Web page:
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Let’s say your boiler or furnace is coming to the end of its useful life. Or maybe you’re interested in finding out if there’s something else on the market that will help you save on energy expenses or even help save the planet. Before you make that purchase, it’s critical you and your contractor are on the same page regarding your energy goals, your desired savings, and the value you want your system to add to your home. Be sure to ask these key five questions to help guide your decision.

1. What are your qualifications?

New furnaces and boilers offer cutting-edge technology that makes them run more efficiently. If the contractor designing your heating system doesn’t know the ins and outs of these next-gen models and how they’ll affect your home’s performance, you might not get the most out of all that tech. That means your first line of questions is all about qualifications.

“They should be licensed in their territory if a license is required,” says Kevin Brenner, founder and president of Healthy Home Energy & Consulting. “Use your spidey sense. Do they show up on the right day and right time for the appointment? You have to ask for references, and you actually have to call the references. Ask them for a certificate of insurance where you, the homeowner, is named as additional insured.” The old rule about getting three estimates is never a bad idea. It’s important to do the homework when picking the expert who is going to make the house livable.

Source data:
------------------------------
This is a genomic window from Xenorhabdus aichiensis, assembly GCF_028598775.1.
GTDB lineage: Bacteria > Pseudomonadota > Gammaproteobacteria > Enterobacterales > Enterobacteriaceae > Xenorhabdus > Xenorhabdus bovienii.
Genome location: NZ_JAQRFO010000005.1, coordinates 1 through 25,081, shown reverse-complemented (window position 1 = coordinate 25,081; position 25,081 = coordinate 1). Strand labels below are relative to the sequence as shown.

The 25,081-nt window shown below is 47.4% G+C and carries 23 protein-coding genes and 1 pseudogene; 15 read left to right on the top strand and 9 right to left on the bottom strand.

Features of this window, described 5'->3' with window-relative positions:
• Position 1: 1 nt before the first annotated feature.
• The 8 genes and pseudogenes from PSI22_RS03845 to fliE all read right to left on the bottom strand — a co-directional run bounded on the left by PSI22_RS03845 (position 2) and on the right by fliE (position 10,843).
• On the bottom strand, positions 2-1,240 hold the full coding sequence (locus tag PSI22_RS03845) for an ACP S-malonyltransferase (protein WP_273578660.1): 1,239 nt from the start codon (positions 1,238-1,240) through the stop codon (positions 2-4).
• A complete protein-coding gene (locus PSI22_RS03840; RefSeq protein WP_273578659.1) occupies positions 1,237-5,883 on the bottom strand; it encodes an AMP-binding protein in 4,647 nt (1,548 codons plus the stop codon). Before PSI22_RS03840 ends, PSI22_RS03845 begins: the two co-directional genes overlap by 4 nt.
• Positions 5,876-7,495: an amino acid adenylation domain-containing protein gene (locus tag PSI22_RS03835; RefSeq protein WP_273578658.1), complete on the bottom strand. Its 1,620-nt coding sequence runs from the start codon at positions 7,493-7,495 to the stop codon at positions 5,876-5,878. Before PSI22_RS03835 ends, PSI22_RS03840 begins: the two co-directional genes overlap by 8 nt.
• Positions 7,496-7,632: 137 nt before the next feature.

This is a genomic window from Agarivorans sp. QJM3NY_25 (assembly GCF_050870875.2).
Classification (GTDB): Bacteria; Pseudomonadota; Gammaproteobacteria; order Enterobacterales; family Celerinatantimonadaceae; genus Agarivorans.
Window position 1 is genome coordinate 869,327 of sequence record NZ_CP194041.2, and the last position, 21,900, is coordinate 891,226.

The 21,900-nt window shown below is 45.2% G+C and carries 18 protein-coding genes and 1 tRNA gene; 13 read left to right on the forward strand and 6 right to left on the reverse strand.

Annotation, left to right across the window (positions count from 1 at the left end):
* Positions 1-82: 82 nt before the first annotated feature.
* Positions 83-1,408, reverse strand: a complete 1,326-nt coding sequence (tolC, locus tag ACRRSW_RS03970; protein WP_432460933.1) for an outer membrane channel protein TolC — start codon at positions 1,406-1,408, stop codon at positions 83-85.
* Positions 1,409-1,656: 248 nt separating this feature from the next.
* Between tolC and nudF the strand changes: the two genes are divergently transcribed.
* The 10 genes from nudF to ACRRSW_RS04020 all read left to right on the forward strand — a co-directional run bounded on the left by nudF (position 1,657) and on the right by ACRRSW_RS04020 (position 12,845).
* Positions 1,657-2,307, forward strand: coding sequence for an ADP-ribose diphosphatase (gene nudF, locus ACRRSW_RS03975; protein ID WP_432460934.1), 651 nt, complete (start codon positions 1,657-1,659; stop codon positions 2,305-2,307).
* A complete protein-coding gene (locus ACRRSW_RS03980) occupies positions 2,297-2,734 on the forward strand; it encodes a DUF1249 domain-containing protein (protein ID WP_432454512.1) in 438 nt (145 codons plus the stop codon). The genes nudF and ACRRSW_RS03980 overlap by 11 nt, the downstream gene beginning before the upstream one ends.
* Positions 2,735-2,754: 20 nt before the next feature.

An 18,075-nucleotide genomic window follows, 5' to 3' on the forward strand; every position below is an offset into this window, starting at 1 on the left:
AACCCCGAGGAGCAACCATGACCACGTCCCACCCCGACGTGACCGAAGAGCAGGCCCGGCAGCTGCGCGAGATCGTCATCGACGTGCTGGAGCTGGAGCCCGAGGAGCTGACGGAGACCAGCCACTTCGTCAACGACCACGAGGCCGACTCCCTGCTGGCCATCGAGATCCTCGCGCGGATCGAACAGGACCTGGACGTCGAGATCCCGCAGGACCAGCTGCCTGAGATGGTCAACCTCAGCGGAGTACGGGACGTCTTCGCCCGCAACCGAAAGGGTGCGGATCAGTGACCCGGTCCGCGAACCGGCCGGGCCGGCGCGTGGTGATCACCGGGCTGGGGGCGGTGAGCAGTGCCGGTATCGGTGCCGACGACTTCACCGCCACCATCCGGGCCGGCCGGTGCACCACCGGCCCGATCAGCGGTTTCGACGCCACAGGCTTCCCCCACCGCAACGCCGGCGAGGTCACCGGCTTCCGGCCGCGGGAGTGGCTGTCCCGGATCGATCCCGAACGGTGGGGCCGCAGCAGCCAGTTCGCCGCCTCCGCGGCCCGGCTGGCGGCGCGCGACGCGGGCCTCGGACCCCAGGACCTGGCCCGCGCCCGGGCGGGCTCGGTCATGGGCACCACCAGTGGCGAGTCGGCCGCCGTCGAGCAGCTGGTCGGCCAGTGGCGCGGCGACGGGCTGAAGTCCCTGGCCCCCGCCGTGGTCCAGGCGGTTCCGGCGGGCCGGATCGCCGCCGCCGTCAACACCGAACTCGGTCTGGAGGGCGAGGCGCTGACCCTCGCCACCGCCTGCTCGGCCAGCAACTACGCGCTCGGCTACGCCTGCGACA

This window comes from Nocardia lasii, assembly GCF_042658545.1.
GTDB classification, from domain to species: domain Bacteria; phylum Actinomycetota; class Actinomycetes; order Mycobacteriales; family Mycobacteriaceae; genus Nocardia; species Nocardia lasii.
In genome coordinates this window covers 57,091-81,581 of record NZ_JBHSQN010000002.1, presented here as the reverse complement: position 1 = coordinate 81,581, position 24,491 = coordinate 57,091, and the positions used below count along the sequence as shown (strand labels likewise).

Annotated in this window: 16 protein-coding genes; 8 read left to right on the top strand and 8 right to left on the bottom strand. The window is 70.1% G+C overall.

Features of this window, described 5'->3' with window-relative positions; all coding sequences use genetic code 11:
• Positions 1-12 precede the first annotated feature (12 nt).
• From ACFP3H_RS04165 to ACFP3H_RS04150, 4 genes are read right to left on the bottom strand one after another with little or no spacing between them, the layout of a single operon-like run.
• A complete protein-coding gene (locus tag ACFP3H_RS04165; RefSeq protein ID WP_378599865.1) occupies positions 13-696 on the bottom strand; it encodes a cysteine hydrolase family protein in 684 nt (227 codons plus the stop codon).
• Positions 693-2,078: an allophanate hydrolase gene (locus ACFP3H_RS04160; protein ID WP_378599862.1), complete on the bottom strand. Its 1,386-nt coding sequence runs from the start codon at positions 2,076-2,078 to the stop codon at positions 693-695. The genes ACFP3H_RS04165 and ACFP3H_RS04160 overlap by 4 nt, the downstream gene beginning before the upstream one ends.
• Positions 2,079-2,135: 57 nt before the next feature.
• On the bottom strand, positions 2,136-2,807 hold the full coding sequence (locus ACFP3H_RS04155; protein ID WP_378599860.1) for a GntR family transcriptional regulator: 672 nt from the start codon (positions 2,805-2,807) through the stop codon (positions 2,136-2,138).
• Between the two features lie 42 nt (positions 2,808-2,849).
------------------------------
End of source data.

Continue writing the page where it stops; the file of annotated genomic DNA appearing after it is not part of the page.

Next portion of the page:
You can also log in to the free Green Door app to search for Pearl Network Contractors. Only contractors who meet the most stringent quality and services standards are accepted into Pearl’s network.

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2. What is the efficiency rating of the boiler or furnace?

New boilers, furnaces, air conditioners, refrigerators, and even windows now come standard with energy-efficiency ratings. The U.S. Department of Energy (DOE) provides a set of numbers that, put simply, measures the energy going into the unit as compared to what’s coming out. “If the input is 100 bags of energy and you’re getting out 98 bags of heat, it’s 98% efficient,” says Brenner.